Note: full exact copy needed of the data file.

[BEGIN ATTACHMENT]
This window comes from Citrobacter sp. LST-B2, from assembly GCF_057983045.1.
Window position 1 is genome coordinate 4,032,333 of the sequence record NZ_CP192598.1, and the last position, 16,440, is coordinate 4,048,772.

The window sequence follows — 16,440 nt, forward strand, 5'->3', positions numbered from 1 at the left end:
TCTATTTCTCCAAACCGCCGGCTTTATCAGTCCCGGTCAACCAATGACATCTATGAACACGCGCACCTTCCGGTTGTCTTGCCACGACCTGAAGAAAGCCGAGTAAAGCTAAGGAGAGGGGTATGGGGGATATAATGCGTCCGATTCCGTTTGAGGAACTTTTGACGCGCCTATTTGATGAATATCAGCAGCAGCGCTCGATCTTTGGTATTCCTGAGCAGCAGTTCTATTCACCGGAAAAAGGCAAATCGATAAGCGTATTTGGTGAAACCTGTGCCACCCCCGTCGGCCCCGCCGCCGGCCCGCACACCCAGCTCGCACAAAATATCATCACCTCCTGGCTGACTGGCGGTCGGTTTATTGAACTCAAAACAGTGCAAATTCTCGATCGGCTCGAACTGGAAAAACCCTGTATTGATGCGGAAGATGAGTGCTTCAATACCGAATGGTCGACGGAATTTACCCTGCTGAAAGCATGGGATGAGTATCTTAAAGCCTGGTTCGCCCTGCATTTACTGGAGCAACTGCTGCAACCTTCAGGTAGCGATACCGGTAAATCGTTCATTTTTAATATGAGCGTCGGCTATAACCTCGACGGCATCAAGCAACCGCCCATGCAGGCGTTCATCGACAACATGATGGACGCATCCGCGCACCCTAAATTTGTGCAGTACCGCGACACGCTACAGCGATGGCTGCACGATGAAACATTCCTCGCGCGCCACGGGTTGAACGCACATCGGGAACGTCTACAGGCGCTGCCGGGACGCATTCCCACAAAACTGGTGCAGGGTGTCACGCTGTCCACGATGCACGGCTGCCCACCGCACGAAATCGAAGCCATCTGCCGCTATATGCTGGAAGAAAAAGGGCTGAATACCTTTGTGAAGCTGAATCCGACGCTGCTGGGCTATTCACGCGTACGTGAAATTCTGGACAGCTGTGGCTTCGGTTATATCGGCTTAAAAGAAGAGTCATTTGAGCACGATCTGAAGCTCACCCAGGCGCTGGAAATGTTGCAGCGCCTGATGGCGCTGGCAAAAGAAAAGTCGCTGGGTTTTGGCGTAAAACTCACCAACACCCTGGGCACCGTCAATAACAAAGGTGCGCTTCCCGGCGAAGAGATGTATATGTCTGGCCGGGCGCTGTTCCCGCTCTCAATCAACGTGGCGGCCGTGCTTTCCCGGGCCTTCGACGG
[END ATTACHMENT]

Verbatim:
This window comes from Citrobacter sp. LST-B2, from assembly GCF_057983045.1.
Window position 1 is genome coordinate 4,032,333 of the sequence record NZ_CP192598.1, and the last position, 16,440, is coordinate 4,048,772.

The window sequence follows — 16,440 nt, forward strand, 5'->3', positions numbered from 1 at the left end:
TCTATTTCTCCAAACCGCCGGCTTTATCAGTCCCGGTCAACCAATGACATCTATGAACACGCGCACCTTCCGGTTGTCTTGCCACGACCTGAAGAAAGCCGAGTAAAGCTAAGGAGAGGGGTATGGGGGATATAATGCGTCCGATTCCGTTTGAGGAACTTTTGACGCGCCTATTTGATGAATATCAGCAGCAGCGCTCGATCTTTGGTATTCCTGAGCAGCAGTTCTATTCACCGGAAAAAGGCAAATCGATAAGCGTATTTGGTGAAACCTGTGCCACCCCCGTCGGCCCCGCCGCCGGCCCGCACACCCAGCTCGCACAAAATATCATCACCTCCTGGCTGACTGGCGGTCGGTTTATTGAACTCAAAACAGTGCAAATTCTCGATCGGCTCGAACTGGAAAAACCCTGTATTGATGCGGAAGATGAGTGCTTCAATACCGAATGGTCGACGGAATTTACCCTGCTGAAAGCATGGGATGAGTATCTTAAAGCCTGGTTCGCCCTGCATTTACTGGAGCAACTGCTGCAACCTTCAGGTAGCGATACCGGTAAATCGTTCATTTTTAATATGAGCGTCGGCTATAACCTCGACGGCATCAAGCAACCGCCCATGCAGGCGTTCATCGACAACATGATGGACGCATCCGCGCACCCTAAATTTGTGCAGTACCGCGACACGCTACAGCGATGGCTGCACGATGAAACATTCCTCGCGCGCCACGGGTTGAACGCACATCGGGAACGTCTACAGGCGCTGCCGGGACGCATTCCCACAAAACTGGTGCAGGGTGTCACGCTGTCCACGATGCACGGCTGCCCACCGCACGAAATCGAAGCCATCTGCCGCTATATGCTGGAAGAAAAAGGGCTGAATACCTTTGTGAAGCTGAATCCGACGCTGCTGGGCTATTCACGCGTACGTGAAATTCTGGACAGCTGTGGCTTCGGTTATATCGGCTTAAAAGAAGAGTCATTTGAGCACGATCTGAAGCTCACCCAGGCGCTGGAAATGTTGCAGCGCCTGATGGCGCTGGCAAAAGAAAAGTCGCTGGGTTTTGGCGTAAAACTCACCAACACCCTGGGCACCGTCAATAACAAAGGTGCGCTTCCCGGCGAAGAGATGTATATGTCTGGCCGGGCGCTGTTCCCGCTCTCAATCAACGTGGCGGCCGTGCTTTCCCGGGCCTTCGACGG